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What Diseases Can Be Detected in an Eye Exam?

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A regular eye exam not only identifies refractive issues such as myopia, hyperopia, astigmatism, or other underlying issues with the eyes but allows doctors to check for signs of heart disease, diabetes, and cancer, among other general health problems. 

At Restore Vision Center, we recommend having an eye exam at least once a year to help detect eye conditions or diseases that could affect your vision in the long term. Eye conditions tend to develop slowly, and it is crucial to have your eye health regularly checked by an experienced professional. 

Make sure to book an appointment today, and put your mind at rest, knowing your eyes and body are happy and healthy.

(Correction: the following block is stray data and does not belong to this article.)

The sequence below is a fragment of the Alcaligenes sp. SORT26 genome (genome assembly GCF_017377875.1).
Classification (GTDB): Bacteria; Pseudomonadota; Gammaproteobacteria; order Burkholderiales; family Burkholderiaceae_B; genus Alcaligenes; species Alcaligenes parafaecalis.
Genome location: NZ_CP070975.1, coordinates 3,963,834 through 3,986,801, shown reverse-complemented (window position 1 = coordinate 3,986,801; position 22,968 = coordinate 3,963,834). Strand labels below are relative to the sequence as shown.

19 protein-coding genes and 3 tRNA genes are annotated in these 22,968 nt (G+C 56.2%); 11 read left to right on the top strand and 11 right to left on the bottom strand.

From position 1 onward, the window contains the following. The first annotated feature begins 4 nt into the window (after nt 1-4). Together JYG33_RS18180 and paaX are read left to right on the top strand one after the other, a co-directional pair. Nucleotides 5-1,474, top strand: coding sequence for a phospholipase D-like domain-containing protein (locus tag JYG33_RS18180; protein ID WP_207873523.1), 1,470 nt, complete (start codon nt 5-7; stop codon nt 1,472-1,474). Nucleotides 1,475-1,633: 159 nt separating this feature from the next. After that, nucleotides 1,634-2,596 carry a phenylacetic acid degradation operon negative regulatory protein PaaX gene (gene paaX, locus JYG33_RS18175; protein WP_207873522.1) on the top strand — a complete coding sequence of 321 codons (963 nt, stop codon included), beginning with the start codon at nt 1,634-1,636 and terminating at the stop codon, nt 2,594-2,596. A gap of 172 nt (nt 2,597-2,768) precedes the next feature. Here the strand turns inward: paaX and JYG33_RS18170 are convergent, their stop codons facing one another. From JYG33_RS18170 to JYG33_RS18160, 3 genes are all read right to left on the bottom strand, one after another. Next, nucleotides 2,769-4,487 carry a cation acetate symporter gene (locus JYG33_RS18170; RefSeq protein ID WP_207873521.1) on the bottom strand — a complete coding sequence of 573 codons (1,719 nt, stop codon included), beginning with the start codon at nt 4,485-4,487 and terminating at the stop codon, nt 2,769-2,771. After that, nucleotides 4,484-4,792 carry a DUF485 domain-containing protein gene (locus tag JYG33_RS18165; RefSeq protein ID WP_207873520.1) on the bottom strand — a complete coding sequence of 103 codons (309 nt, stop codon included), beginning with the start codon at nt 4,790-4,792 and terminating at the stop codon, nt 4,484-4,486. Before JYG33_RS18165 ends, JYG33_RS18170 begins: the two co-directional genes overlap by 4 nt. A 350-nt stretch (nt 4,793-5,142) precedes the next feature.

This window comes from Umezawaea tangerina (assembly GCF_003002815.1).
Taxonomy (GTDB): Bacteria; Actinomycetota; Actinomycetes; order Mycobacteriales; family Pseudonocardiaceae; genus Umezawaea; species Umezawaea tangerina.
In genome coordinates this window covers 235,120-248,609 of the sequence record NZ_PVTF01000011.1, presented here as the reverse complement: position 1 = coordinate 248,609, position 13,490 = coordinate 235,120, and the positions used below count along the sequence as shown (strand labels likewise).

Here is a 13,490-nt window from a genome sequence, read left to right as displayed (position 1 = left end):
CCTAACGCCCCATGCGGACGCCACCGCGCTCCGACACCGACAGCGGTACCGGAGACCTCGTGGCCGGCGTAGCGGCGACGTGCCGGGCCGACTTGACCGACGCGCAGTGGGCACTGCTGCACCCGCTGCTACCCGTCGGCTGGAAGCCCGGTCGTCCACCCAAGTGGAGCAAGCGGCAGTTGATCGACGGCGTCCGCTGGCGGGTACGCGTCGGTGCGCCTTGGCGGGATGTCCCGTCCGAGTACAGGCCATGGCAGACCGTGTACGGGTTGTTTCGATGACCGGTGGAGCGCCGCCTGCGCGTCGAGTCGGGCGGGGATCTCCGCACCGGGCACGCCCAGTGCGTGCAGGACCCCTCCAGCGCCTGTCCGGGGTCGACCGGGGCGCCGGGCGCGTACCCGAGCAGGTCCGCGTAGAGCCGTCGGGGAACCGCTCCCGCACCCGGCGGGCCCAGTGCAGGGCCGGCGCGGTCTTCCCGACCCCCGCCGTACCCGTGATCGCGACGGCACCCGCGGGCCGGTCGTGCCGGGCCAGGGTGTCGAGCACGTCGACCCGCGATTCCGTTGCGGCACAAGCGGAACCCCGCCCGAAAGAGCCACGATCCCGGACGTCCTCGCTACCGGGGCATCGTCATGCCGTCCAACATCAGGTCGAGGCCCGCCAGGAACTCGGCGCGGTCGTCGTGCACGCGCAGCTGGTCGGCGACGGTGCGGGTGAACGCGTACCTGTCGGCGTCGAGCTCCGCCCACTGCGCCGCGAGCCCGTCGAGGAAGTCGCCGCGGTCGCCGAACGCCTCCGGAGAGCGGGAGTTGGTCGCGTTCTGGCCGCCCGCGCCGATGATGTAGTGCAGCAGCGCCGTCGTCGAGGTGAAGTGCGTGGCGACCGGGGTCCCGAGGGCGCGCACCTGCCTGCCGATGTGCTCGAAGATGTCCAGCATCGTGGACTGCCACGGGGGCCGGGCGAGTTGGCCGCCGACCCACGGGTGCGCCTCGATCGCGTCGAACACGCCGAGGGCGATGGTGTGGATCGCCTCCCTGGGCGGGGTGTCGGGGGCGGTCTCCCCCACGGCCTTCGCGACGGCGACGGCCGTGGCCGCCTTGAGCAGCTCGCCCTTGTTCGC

What Is an Eye Exam? 

Eye exams help diagnose, treat, and prevent diseases affecting your vision and overall eye health. Additionally, an eye exam can provide doctors with insight into your general health and, in some cases, uncover underlying medical conditions. 

Therefore, regular eye exams are critical as serious illnesses can go undetected until they have reached advanced stages. 

With that in mind, here are some common signs that indicate it might be time for your next eye exam appointment:

  • Itching or burning sensation
  • Eye pain
  • Headaches or fatigued
  • Having difficulty maintaining a place when reading or using your finger to follow the words
  • Sensitivity to light 
  • Squinting or constant blinking
  • Visibly red or puffy eyes 
  • Double or blurry vision
A close up of an aging eye with cataracts

What Diseases Can an Eye Doctor Detect?

An eye exam can detect a wide range of possible diseases that could be affecting your visual system. Let’s discuss some of the conditions and how they can be detected in an eye exam. 

Diabetic Retinopathy

This disease is prevalent in people with diabetes and can result in vision loss or blindness. It stems from damage to the blood vessels of the light-sensitive tissues found at the back of the eye. Treatment plans can include injections or laser eye surgery